By Shereen Siewert

Rib Mountain officials are taking steps to ensure public safety after voluntary testing revealed the presence of toxic chemicals above the state’s recommended enforcement standards in one of four wells supplying water to the town.

Well number one, located at roughly 224505 Lilac Ave., was shut down immediately when per and polyflouroalkyl substances (PFAS) were detected at those levels, said Rib Mountain Sanitary District Director Michael Heyroth. Rib Mountain is now using only water from the remaining three wells, while conducting ongoing testing to determine the extent and origin of the contamination.

“It is important to know Rib Mountain residents and businesses can safely continue to use and drink from the water supply as normal,” Heyroth said.

The immediate action, shutting down well number one, was taken as a precautionary measure to protect the public’s health and safety until further testing, evaluation and investigation can be completed, he said.      

The proactive testing, performed in November and December, were part of the Sanitary District’s process of designing a new water treatment plant. Though all four wells showed some levels of PFAS, only one was at a level that prompted health concerns.

During a media briefing held Tuesday, Wisconsin Dept. of Health Services site evaluation coordinator Nathan Kloczko said the possible health effects of PFAS are somewhat uncertain and can be situation-specific based on the level of contamination and exposure. Some health effects can include an increase in cholesterol, a decrease in antibody response, thyroid disease and other developmental effects, he said.

Heyroth said additional tests are underway and will continue in all four wells to ensure ongoing drinking water safety. Tests will also be performed around the well that showed above-standard contamination to help officials pinpoint the cause. All municipal wells will be monitored as the Sanitary District continues working with the Wisconsin Department of Natural Resources and health officials to ensure the risk from PFAS is low and the drinking water supply is safe for residents and businesses.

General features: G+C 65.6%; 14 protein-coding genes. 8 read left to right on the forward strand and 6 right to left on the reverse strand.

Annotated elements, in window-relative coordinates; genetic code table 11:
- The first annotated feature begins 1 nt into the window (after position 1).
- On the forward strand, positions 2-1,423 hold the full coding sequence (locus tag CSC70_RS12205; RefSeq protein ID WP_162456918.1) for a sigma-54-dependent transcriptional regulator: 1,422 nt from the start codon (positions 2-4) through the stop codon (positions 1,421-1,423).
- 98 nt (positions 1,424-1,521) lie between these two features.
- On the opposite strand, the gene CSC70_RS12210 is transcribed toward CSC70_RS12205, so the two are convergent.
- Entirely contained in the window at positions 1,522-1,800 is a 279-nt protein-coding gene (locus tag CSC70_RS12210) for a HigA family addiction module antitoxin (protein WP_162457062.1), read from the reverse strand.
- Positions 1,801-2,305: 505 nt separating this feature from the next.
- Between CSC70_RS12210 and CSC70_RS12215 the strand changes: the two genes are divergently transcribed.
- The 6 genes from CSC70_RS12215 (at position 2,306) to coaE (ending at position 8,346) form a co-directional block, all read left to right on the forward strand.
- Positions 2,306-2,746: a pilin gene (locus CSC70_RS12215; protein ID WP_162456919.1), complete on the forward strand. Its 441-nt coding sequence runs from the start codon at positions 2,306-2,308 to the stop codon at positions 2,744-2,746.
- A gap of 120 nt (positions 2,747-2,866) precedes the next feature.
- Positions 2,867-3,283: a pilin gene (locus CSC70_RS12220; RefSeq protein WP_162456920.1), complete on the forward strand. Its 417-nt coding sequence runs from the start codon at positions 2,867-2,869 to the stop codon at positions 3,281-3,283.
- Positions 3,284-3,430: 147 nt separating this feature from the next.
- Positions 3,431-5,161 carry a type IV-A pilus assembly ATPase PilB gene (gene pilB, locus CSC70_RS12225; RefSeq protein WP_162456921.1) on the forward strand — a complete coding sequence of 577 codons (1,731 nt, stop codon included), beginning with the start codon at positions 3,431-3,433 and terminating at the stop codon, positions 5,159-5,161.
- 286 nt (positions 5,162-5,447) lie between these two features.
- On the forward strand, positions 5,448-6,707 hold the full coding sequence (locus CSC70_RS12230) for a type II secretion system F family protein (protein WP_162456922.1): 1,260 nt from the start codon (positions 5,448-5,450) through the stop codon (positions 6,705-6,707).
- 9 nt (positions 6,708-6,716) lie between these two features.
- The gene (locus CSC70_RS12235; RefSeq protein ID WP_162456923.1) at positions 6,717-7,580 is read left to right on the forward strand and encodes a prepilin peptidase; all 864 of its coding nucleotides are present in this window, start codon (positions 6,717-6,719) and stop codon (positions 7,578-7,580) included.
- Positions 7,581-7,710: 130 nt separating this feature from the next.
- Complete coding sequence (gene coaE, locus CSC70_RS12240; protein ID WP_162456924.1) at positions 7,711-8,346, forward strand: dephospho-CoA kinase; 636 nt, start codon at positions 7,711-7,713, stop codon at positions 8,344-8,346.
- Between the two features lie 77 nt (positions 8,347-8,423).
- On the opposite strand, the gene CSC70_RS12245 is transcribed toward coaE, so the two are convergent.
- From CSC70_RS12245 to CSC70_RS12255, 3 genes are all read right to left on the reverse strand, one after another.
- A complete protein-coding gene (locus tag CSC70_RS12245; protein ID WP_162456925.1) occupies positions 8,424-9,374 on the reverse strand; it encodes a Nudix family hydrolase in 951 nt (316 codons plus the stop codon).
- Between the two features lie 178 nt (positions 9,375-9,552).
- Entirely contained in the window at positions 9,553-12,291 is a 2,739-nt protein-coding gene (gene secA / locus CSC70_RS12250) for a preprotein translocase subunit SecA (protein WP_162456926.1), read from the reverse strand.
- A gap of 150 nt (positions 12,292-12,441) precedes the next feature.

In addition to ongoing efforts to determine any possible sources of PFAS, the Rib Mountain Sanitary District will work with the DNR on treatment technology to reduce or eliminate PFAS levels and options to use alternate water sources should the need arise, Heyroth said.

Under the direction of the DNR, the drinking water is tested many times each year for several hundred compounds.

Rib Mountain launched an information website to keep residents informed and up to date on this evolving situation. Bookmark the website, here.

PFAS are man-made chemicals that have been used in industry and consumer products worldwide since the 1950s. They have been used in non-stick cookware, water-repellent clothing, stain resistant fabrics and carpets, some cosmetics, some firefighting foams, and products that resist grease, water, and oil, according to the Agency for Toxic Substance and Disease Registry. 

During production and use, PFAS can migrate into the soil, water, and air. Most PFAS do not break down, so they remain in the environment, health officials say. Because of their widespread use and their persistence in the environment, PFAS are found in the blood of people and animals all over the world and are present at low levels in a variety of food products and in the environment. According to the U.S. Dept. of Health and Human Services, some PFAS can build up in people and animals with repeated exposure over time. 

No illnesses have been reported in Rib Mountain to date.